Predictive value of prostate cancer gene 3 validated

Published on February 20, 2013 at 9:15 AM · No Comments

By , medwireNews Reporter

Researchers have confirmed that the prostate cancer gene 3 (PCA3) is a valid predictor for current cancer and future biopsy outcomes.

"These results confirm that PCA3 can be used in combination with other clinical information to help guide prostate biopsy decisions," say Sheila Aubin (Gen-Probe Incorporated, San Diego, California, USA) and team.

The results are particularly important as they come from the REDUCE trial, a major phase 3 study including four times as many participants as prior studies of PCA3 in men with previous negative biopsy and moderately increased prostate specific antigen (PSA), explains the team.

As reported in the Journal of Urology, the team calculated PCA3 scores from urine samples provided before year 2 and year 4 biopsies performed in 1072 men from the placebo arm of the trial. Men included in the trial had moderately increased levels of PSA (2.5-10.0 ng/mL in those aged <60 years and 3-10 ng/mL in those aged ≥60 years) and a negative biopsy at baseline.

The researchers report that the median PCA3 scores at year 2 and year 4 were 15.9 and 18.0, respectively.

Men with a negative biopsy at both visits displayed median PCA3 values of 15.3 and 16.9 at years 2 and 4, respectively. Among those who had a prostate cancer diagnosed on biopsy, the median PCA3 score was 33.8, compared with a score of 16.7 for those with a negative biopsy.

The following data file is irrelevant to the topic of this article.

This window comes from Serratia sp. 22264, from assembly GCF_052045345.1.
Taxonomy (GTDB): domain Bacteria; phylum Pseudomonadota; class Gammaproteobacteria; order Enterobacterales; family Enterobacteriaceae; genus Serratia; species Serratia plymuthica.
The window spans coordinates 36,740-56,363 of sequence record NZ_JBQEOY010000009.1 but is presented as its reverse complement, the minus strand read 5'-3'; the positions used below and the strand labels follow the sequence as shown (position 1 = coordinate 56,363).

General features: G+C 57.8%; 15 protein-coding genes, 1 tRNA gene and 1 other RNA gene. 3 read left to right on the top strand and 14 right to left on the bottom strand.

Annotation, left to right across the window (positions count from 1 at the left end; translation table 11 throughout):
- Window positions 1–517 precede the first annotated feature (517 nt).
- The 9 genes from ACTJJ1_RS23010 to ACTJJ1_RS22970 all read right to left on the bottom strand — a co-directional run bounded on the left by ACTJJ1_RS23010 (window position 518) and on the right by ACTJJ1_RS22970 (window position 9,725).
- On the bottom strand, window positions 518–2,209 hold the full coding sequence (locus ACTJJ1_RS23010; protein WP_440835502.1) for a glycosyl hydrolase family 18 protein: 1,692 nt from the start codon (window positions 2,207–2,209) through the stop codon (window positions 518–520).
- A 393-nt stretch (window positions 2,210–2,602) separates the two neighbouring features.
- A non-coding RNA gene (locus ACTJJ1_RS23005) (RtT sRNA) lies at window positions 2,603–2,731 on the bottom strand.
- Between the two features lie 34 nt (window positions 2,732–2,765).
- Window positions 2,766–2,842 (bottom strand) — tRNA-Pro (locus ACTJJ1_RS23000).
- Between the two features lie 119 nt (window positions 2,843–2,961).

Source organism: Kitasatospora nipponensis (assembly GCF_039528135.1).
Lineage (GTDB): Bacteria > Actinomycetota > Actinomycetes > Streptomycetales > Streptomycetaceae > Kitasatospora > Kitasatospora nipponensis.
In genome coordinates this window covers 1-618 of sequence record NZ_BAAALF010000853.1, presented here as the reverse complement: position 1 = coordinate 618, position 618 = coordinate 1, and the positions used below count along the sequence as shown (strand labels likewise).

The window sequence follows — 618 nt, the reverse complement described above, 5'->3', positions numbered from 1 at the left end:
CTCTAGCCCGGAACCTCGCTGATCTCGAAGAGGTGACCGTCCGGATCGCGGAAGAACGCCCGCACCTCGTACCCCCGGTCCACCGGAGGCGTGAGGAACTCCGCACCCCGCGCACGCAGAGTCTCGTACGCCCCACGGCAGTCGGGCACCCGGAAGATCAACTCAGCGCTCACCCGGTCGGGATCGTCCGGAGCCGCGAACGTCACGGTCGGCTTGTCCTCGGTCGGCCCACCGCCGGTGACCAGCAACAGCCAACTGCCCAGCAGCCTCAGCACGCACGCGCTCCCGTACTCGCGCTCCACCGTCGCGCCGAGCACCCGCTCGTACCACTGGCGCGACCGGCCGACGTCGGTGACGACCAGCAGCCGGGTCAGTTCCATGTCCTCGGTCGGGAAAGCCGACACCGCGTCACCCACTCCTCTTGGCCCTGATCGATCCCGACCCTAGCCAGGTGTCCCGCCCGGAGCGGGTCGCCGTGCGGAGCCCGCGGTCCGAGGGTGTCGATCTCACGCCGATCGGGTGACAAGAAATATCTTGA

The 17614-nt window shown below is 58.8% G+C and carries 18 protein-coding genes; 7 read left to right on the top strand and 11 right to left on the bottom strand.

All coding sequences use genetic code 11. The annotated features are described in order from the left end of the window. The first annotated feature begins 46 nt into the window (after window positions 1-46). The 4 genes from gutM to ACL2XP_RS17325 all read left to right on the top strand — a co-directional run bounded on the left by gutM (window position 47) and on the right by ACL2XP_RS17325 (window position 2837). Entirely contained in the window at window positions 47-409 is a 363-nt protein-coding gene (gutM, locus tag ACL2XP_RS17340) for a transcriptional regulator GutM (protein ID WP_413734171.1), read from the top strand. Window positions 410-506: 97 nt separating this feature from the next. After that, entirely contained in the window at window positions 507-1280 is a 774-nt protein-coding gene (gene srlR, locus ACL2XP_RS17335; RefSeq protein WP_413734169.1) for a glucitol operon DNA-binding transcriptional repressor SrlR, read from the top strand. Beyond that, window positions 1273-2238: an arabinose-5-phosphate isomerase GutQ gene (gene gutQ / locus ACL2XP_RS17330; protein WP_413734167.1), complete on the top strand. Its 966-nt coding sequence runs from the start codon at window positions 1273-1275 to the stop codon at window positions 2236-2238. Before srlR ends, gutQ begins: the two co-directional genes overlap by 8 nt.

For the 190 cancers detected, PCA3 scores correlated with biopsy Gleason score. Those with a Gleason score of 6 or less had a median PCA3 score of 31.8, compared with a score of 49.5 among those with a Gleason score greater than 6.

Receiver operating characteristic analysis showed that PCA3 had an area under the receiving operating characteristic curve (AUC) of 0.693, significantly greater than the AUC of 0.612 with serum PSA.

In multivariate regression analysis, a PCA3 level of 35 or more was associated with a significant 2.65-fold increased risk for a positive diagnosis on biopsy, after adjustment for serum PSA, percentage free PSA, age, family history, and prostate volume.

"All traditional variables were strong and independent variables associated with biopsy outcome," note the researchers, "yet the power of PCA3 was not markedly attenuated."

"This finding suggests that PCA3 is a predictor for the clinical management of patients at risk for [prostate cancer]."

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